An Open Question Re: Eastern Europe and Contemporary Jewish Thought and Philosophy (Ashkenaz)


Looking for help from modern Jewish Studies and Jewish philosophy and thought people: I’m trying to think thru challenges posted by Eliyahu Stern and Shaul Magid that we need to take into account the thought-worlds of East European Jews into our theoretical frames and thinking. That’s well and good as intellectual history. But in terms of religion, what are we supposed to find there that [1] is not politically repulsive, [2] makes constructive philosophical sense for Jews who live outside the narrow social frame of haredi communities, [3] doesn’t fill one with sadness, even despair? German Jewish philosophy was able work in and out of the Sephardic tradition. What about Ashkenaz? So far I have imagination and picture-thinking, but that won’t be much of surprise for people who know me or the blog. This blogpost on Luzzato and “anthroposophy” was something by way of a first stab.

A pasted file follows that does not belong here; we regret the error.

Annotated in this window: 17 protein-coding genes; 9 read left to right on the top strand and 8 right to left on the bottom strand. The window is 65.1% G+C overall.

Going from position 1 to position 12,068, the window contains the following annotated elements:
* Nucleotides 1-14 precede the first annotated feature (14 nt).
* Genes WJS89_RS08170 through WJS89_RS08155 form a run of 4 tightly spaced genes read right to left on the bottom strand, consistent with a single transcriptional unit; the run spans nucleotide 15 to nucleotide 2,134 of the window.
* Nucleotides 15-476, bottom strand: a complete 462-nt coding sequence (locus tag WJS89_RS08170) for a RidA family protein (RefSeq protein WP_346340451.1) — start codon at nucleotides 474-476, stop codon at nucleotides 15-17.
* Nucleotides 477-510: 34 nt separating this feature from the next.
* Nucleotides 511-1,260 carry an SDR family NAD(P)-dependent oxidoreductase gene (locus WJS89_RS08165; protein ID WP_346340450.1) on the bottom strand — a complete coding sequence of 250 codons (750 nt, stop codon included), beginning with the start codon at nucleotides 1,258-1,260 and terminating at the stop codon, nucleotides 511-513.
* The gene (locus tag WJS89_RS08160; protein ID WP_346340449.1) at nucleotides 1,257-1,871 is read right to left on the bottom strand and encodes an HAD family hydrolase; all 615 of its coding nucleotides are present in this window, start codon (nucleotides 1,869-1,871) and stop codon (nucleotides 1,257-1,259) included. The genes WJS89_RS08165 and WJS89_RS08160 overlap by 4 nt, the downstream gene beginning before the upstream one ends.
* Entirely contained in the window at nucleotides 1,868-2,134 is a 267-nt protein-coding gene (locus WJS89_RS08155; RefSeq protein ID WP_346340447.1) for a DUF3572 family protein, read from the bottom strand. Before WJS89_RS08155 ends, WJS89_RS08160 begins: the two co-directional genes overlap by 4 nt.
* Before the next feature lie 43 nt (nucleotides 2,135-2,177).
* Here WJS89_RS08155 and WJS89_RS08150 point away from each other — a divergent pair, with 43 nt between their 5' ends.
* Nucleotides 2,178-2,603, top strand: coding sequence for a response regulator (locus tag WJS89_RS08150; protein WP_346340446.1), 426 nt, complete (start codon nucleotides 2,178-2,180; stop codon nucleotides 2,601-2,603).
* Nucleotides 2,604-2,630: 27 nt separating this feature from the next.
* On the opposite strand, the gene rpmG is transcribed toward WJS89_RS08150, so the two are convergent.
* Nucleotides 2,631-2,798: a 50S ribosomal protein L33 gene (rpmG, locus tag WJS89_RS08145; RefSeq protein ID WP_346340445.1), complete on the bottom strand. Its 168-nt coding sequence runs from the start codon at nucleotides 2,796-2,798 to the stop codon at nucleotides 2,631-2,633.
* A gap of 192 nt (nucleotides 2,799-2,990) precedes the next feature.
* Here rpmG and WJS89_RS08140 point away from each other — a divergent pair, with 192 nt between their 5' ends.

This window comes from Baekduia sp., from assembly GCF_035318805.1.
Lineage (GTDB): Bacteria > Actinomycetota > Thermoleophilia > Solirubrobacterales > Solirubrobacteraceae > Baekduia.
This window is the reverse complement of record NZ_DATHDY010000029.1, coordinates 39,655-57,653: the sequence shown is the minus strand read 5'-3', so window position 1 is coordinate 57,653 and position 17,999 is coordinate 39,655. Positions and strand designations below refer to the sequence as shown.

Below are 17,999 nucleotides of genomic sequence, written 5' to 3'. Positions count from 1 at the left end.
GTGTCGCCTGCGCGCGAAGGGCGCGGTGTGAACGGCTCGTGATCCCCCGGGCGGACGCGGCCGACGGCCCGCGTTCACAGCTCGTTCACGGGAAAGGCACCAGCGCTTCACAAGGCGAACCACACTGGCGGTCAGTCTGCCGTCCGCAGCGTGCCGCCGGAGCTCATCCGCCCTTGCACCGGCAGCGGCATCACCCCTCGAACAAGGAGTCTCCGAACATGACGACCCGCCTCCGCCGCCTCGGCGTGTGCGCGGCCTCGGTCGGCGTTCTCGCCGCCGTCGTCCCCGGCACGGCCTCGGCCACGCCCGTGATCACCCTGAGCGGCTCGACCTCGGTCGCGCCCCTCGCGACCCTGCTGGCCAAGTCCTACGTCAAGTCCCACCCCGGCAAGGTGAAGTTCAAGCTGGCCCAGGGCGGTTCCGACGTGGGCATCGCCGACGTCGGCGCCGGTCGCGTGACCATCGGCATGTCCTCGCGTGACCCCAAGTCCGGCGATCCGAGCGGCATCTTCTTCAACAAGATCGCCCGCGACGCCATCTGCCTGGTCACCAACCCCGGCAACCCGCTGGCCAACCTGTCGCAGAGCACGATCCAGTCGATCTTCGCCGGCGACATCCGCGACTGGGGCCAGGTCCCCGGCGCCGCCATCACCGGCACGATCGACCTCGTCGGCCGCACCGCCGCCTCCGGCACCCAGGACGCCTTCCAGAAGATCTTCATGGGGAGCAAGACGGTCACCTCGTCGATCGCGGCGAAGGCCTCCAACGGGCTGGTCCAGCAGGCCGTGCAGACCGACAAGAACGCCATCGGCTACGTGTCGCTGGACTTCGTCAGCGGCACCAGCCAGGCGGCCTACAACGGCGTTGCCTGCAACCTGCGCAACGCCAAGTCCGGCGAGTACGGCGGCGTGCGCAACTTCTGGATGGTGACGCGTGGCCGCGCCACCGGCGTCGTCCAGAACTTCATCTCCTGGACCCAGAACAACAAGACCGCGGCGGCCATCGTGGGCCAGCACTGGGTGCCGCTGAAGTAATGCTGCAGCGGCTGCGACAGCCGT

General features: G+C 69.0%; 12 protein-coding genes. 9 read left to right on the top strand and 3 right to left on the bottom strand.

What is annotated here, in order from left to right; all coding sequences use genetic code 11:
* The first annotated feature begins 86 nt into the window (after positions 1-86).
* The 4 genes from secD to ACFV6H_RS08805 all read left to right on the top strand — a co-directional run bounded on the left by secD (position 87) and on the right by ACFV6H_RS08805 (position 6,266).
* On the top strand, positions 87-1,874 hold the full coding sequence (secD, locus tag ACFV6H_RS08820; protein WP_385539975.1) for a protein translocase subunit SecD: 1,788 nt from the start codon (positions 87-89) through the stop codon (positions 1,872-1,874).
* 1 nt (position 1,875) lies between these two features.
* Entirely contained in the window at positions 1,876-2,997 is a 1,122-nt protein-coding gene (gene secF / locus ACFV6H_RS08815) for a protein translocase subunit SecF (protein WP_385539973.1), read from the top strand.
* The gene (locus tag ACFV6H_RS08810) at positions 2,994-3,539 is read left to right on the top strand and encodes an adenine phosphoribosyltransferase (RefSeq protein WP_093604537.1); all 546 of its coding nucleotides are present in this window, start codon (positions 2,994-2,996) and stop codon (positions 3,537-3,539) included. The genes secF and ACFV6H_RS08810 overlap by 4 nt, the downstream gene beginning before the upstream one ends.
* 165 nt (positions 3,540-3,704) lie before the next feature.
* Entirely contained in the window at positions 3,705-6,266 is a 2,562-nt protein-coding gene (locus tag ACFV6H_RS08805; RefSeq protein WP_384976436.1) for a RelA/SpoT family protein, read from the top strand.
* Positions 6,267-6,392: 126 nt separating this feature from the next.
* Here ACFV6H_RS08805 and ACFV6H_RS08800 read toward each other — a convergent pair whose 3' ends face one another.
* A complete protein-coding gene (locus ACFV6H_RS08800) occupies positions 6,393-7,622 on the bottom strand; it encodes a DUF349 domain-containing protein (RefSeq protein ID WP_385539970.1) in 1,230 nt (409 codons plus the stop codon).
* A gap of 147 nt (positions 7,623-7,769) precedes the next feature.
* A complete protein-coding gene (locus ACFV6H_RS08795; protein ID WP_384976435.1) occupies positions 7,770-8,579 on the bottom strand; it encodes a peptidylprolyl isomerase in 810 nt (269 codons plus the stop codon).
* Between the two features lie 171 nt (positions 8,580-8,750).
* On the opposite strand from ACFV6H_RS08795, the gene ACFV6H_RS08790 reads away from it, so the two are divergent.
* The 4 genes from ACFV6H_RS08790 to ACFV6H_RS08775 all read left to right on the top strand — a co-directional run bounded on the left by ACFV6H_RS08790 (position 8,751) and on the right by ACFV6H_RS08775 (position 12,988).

About zjb

Zachary Braiterman is Professor of Religion in the Department of Religion at Syracuse University. His specialization is modern Jewish thought and philosophical aesthetics.
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